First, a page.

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Gastroenterology Review/Przegląd Gastroenterologiczny
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vol. 11
Review paper

Medium chain triglycerides (MCT) formulas in paediatric and allergological practice

Ewa Łoś-Rycharska
Zuzanna Kieraszewicz
Mieczysława Czerwionka-Szaflarska

Gastroenterology Rev 2016; 11 (4): 226–231
Online publish date: 2016/07/20
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Fats constitute the most significant nutritional source of energy. They provide approximately 9 kcal/g of energy, which is over two times more than carbohydrates and proteins. Fats originating from food not only provide us with energy, but are also a source of building substances and take part in the synthesis of important biological compounds such as prostaglandins, thromboxanes, leukotrienes, and prostacyclins. Particularly crucial is a proper supply of the necessary unsaturated fatty acids, which are a building material for cell membranes (especially in the nervous system and the retina of the eye). Among them, linoleic acid (LA: 18:2n-6) and linolenic acid (ALA: 18:3n-3) are exclusively exogenous. All the other acids (mainly arachidonic acid AA: C20:4n-6, docosahexaenoic acid DHA C22:6n-3, and eicosapentaenoic acid EPA: C20:5n-3) can theoretically be synthesised by the body from their precursors (i.e. LA and ALA). However, this synthesis is insufficient in most cases [1]. Cholesterol is a significant element of cell membranes and precursors of bile acids, some steroid hormones, and vitamin D3. It also takes part in myelinisation of the brain and the central nervous system. Thus, it is particularly important during early development. Dietary fats are also a carrier of ADEK vitamins and flavour substances in food products [2].
Triglycerides (glycerol esters and three molecules of identical or different fatty acids) constitute the basic dietary fats (approximately 98%). Moreover, food contains free fatty acids, phospholipids, sphingolipids, glycolipids, sterols, waxes, carotenes, vitamins A and D, cholesterol, and many others. The structure of fats is diverse, both as regards their type (number of carbon atoms in the chain, presence or absence of unsaturated bonds and their number) and their position in the triglyceride molecule. Depending on the number of carbon atoms in a molecule, fatty acids are divided into short- (C4-6), medium- (C6-10), and long-chain variants (C12-26). If triglycerides contain long-chain acids, they make the so-called fats, i.e. long-chain triglycerides (LCT); if they contain medium chain acids, they make fats, i.e. medium-chain triglycerides (MCT) [3, 4]. The latter ones, in a natural form, occur in a very limited quantity, mainly in coconut oil [5]. Use of the coconut oil is however limited due to its high content of lauric and myristic acid, which have atherogenic properties [1].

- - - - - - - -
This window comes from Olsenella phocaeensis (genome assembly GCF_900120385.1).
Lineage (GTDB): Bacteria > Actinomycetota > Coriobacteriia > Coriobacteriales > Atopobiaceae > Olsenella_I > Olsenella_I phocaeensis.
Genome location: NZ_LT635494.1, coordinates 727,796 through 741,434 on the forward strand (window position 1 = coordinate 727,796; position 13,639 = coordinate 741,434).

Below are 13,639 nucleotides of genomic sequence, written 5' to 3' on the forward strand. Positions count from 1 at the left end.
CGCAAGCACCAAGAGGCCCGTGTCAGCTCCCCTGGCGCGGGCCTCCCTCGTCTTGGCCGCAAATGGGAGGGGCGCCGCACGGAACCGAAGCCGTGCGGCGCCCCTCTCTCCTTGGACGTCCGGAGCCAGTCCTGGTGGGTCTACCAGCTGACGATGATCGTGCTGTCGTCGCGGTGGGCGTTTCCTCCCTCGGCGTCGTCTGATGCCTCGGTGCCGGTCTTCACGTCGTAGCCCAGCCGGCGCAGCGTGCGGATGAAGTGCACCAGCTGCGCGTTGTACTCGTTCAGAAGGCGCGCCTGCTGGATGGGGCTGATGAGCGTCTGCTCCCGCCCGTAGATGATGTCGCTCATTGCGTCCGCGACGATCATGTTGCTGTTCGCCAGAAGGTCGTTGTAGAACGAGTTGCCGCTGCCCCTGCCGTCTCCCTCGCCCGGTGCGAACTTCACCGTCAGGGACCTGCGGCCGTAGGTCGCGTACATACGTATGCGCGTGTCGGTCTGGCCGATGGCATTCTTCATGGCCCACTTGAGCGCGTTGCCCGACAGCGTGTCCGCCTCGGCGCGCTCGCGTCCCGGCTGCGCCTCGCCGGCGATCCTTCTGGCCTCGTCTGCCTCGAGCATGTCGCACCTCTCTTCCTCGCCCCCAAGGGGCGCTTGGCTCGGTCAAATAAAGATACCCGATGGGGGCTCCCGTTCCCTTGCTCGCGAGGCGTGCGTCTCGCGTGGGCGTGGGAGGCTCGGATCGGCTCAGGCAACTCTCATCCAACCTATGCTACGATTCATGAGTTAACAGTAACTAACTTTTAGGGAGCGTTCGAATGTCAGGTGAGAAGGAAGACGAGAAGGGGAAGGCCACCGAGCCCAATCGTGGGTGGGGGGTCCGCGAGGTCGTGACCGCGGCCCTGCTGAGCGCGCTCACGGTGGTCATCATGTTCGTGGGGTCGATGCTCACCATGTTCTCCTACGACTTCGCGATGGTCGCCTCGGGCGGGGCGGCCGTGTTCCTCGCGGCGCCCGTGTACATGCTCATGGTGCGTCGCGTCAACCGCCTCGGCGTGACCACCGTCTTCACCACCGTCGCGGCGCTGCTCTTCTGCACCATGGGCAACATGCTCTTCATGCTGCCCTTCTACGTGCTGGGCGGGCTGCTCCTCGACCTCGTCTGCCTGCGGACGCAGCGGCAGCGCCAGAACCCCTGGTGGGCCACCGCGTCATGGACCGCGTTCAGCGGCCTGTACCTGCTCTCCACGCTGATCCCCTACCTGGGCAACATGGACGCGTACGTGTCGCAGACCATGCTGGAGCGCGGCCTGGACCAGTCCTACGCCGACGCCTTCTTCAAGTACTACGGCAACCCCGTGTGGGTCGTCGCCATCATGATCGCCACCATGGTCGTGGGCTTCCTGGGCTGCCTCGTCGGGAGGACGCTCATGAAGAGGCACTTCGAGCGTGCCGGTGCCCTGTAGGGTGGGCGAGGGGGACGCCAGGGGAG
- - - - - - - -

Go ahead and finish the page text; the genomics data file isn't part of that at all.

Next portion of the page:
Dietary fats are divided according to the source of origin. Saturated fatty acids are the most prevalent animal fats. Vegetable and fish fats mainly include mono- and polyunsaturated fatty acids. When feeding an infant one has to remember to provide it with fats of a proper composition. Thus, formulas fed to an artificially fed baby should be maximally similar to human milk. This is because there are some significant differences between human milk and cow’s milk as regards the total content and proportions of mono- and polysaturated fatty acids, the proportion of long-chain polyunsaturated fatty acids (LC-PUFA – C>20), cholesterol, and the stereoisometric structure of triglycerides [6, 7]. Fats contained in human milk provide 50% of energy. Long-chain fatty acids constitute about 95% of all fatty acids. Medium-chain triglycerides constitute up to 10% (usually about 2%) of the total fat. Among saturated fatty acids, as well as mono- and polyunsaturated fatty acids, palmitic, oleic, and linoleic acids are prevalent, respectively [1, 8]. Use of vegetable oils in particular proportions in modified milk formulas allows us to obtain a profile of fatty acids that is similar to natural human milk [1, 9].